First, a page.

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Asparagus Soup

spearsCOLUMN: Dispatches from the Kalapa Court Kitchen

article by Khenchen Anthony Miller, Regional Machen Officer, Trident Region

In the Kalapa Court, soup is a staple food. Warming, nourishing, and satisfying, a good soup can be amazing. A bad soup, on the other hand, can be dull and disappointing.

The basic point to understand in making soup is that the quality depends primarily on three things. The most important is the quality of the stock or broth used. A stock that you don’t like to sip on it’s own will never allow you to get to soup bliss. Making your own stock from scratch is almost always preferred, but there are many organic broths and stocks that can be reasonable substitutes.

The second is the quality of every ingredient used. If you have a great stock but your vegetables are not fresh and vibrant, you will miss your target.

Finally, the willingness and ability to season properly is key. Tasting your soup as you make it and seasoning it at the end are both essential. In my own restaurants, I know that if we have all three of these aspects working well together, we will have a delicious soup for our customers.

The particular soup that I am sharing here is a favorite of the Sakyong Wangmo, and I have had the pleasure of making it for her several times. It is simple and delicious, and I hope that you will try it at home.

This recipe makes 8-12 servings – depending on how hungry everyone is!

INGREDIENTS:

  • 3 lbs. Green Asparagus – thin or thick, both will work.
  • 6 cups Vegetable Broth or Stock – always remember to taste first, and only use stock that you find to be tasty and satisfying.
  • 4 tablespoons Extra Virgin Olive Oil – preferably mild and not too fruity. As a rule-of-thumb, olive oils with a fresh and fruity character – such as the pricier extra-virgins – will work best on salads, chilled antipasti, and the like. They should not be heated. Milder olive oils, such as virgin or pomace, are better suited to heat and to use in everyday cooking applications.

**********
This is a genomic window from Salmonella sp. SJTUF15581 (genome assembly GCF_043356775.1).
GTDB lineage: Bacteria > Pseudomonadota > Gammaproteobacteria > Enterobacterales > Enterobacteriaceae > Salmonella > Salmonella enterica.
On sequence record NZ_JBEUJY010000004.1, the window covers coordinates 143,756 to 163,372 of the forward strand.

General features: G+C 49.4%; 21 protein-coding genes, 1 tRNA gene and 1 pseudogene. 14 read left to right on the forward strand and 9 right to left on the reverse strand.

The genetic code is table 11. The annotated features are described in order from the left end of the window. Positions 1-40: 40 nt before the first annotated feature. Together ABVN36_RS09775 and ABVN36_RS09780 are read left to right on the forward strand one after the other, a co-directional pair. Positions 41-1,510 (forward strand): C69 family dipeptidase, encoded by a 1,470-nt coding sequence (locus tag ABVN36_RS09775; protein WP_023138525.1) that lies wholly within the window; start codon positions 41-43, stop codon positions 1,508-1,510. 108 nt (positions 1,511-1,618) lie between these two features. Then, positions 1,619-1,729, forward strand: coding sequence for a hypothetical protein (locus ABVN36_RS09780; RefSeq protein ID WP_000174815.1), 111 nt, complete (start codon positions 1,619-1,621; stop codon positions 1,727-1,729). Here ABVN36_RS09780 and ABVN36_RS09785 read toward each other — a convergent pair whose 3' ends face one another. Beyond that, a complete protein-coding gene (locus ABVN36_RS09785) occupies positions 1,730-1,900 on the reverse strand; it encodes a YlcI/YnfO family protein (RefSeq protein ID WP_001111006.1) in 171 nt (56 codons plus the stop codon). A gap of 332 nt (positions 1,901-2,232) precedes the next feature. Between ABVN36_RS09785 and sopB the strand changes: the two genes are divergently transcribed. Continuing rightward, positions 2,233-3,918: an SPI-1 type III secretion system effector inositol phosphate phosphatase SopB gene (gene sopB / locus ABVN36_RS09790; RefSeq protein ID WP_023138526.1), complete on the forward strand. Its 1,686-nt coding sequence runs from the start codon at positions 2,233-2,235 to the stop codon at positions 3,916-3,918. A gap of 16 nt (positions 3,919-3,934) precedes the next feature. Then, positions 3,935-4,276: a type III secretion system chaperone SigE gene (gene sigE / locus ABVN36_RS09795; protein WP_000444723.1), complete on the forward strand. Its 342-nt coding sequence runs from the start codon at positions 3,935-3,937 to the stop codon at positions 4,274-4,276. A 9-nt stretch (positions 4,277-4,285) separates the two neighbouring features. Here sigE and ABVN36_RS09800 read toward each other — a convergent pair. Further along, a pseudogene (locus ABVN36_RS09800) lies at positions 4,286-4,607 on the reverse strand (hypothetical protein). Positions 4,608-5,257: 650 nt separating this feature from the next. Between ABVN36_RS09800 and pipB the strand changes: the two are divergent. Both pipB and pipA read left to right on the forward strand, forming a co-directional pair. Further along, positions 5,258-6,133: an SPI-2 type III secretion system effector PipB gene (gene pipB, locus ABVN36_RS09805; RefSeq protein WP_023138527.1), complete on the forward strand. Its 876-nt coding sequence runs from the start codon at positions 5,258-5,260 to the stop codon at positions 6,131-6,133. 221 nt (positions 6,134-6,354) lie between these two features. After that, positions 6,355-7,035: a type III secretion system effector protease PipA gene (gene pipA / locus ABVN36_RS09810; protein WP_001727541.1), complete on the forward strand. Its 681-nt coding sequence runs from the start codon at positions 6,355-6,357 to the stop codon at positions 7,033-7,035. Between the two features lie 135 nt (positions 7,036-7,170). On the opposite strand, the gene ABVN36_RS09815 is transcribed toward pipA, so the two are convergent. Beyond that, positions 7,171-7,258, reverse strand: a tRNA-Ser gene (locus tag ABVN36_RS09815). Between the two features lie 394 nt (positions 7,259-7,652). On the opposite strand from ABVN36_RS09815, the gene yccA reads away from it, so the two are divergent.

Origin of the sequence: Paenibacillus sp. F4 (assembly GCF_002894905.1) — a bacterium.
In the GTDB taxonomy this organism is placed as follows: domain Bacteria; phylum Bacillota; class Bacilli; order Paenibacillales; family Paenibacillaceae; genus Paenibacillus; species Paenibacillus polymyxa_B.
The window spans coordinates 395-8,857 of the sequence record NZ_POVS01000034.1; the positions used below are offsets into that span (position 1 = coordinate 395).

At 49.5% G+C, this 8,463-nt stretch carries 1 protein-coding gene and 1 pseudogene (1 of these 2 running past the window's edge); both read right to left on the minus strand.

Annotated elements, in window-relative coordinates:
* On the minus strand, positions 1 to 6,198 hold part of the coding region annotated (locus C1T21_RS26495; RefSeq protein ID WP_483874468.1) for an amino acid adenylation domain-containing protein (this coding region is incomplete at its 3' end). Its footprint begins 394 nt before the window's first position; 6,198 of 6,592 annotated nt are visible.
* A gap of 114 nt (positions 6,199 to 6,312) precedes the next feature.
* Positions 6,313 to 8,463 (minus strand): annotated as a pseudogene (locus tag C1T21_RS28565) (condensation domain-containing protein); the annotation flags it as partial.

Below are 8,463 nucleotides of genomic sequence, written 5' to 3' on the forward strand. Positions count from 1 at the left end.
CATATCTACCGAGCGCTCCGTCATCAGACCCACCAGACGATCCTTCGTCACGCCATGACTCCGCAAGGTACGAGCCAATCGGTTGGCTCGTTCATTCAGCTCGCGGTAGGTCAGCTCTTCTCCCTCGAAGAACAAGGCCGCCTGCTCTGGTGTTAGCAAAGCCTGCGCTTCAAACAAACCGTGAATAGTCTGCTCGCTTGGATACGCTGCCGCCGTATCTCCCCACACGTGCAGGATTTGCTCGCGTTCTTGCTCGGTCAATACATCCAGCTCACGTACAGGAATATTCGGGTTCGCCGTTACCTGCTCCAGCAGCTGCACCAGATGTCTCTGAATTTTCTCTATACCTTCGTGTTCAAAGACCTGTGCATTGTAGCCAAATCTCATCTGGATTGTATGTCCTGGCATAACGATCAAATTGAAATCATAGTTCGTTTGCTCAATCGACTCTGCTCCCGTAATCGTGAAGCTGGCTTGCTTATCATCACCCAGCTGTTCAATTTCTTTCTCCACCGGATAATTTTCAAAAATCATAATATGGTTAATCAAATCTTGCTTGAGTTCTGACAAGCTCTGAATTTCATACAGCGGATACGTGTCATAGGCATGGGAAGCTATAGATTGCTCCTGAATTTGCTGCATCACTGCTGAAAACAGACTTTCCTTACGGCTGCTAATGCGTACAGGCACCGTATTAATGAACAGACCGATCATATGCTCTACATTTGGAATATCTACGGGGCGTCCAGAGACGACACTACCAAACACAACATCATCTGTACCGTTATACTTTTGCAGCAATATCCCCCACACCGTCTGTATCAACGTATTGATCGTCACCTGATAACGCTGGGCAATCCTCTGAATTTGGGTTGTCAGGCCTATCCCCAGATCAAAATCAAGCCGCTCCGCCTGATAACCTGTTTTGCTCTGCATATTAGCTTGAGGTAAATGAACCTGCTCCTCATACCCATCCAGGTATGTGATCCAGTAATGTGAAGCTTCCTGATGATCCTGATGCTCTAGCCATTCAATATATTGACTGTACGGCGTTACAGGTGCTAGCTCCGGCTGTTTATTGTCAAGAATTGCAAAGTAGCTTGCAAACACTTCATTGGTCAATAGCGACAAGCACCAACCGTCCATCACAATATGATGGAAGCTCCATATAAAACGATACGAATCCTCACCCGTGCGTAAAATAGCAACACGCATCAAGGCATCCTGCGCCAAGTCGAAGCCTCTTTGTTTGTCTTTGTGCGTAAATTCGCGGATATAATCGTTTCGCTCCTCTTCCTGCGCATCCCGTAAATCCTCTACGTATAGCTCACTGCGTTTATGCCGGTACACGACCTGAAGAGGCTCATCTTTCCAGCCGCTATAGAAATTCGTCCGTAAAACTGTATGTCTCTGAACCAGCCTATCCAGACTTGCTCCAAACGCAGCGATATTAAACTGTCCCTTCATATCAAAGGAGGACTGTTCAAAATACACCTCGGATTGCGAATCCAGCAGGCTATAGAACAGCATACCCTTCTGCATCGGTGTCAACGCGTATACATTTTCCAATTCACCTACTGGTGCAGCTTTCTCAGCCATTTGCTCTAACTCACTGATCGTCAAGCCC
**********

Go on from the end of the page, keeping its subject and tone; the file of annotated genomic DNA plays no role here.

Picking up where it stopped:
• 1 tablespoon freshly chopped Italian Flat Leaf Parsley
  • 1 cup of Spanish Yellow Onions, roughly diced
  • 1 cup of Shallots roughly diced – shallots are delicious!
  • 1 tablespoon minced fresh Garlic – hand chopping the garlic from a fresh clove produces a better flavor than using a garlic press. When you use a garlic press you lose a lot of the liquid in the garlic clove that has a lot of garlic goodness in it.
  • 3 cups of Heavy Cream
  • .25 cup freshly grated Parmeggiano Reggiano parmesan cheese
  • PROCEDURE:

    IMG_15441. Cut off the woody ends of the asparagus. An easy way to gauge where the woody end meets the tender end is to hold the asparagus at the tip and at the base and bend it slowly until it snaps. It will naturally snap at the right place.

    2. Peel the asparagus if necessary. Thick asparagus stalks will often have a tough skin that needs to be removed; thinner asparagus stalks do not require this.

    3. Heat olive oil for 1 or 2 minutes over a medium heat in a large heavy soup pot. If you have an enameled cast iron pot, this is a perfect use for it.